This senior independent study thesis will examine how HIV I AIDS, as a disease, acts as a stimulus for change within Nepalese society. I have focused on two groups of prostitute women in the south western, Terai region of Nepal whose communities I observed in the Spring of 1993. By examining the traditional role of Badi and Deuki women in the larger context of Hindu, Nepalese society, I am able to determine how AIDS can and will alter the behavior of these groups, and eventually their constructs and conceptualizations of sex, sexuality and disease. I have used an ethnographic approach to establish a picture of Nepalese society, and the social structure of which the Badi and Deuki are a functioning part. Theories of structural functionalism and risk behavior are used to determine how and why prostitute women in Nepal will shift their risk behavior with the introduction of the AIDS epidemic to Nepalese society. Development of the structure of Nepalese society and the specific functioning of Badi and Deuki in Nepal is accomplished through the presentation of Nepalese ethnicity, geography, history and religious belief in the literature review. I have used a descriptive method for presentation of data collected at three Badi communities and two Deuki households in far western Nepal. This data was acquired through qualitative study of the five sights and limited interaction with individual members. In conclusion, I have determined through comparative analysis of the data, that AIDS does and will continue to stimulate change of high risk behavior among Badi and Deuki prostitutes in Nepal.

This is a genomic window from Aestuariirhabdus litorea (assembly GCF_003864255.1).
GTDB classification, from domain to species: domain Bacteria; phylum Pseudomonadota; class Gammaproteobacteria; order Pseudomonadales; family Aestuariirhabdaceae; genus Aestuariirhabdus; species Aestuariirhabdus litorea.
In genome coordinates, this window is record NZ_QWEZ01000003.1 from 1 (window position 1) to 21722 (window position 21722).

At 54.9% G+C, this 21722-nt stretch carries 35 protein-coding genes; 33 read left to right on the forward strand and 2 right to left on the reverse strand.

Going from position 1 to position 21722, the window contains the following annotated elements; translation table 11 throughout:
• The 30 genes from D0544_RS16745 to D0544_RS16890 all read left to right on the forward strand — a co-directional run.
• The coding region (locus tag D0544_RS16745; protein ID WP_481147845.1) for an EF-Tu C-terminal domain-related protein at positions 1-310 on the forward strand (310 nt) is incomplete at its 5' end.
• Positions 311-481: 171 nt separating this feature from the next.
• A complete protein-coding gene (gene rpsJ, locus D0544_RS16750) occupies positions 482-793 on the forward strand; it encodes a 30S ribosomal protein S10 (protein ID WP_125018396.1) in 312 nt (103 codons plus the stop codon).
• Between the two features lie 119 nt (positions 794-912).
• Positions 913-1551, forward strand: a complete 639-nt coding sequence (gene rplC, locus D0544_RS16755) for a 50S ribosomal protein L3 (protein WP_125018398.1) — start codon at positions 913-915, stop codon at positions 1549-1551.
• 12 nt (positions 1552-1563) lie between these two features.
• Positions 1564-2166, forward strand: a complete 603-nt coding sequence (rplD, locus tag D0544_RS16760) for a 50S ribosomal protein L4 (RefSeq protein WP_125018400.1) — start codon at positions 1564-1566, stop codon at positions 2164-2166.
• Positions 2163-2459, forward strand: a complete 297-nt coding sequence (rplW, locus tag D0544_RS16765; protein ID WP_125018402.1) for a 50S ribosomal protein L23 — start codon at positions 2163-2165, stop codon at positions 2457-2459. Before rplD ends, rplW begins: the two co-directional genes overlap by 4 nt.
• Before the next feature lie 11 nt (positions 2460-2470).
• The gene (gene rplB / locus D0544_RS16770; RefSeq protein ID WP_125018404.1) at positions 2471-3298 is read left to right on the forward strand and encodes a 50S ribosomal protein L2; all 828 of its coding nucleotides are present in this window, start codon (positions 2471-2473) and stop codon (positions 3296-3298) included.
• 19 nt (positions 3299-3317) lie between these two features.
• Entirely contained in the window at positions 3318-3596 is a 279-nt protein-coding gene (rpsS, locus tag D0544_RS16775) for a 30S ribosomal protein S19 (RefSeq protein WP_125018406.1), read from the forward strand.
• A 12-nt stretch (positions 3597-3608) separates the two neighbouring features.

Horowitz, Sheryl


Sociology and Anthropology

Publication Date


Degree Granted

Bachelor of Arts

Document Type

Senior Independent Study Thesis

Available for download on Thursday, January 01, 2150

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© Copyright 1994 Kristen Strain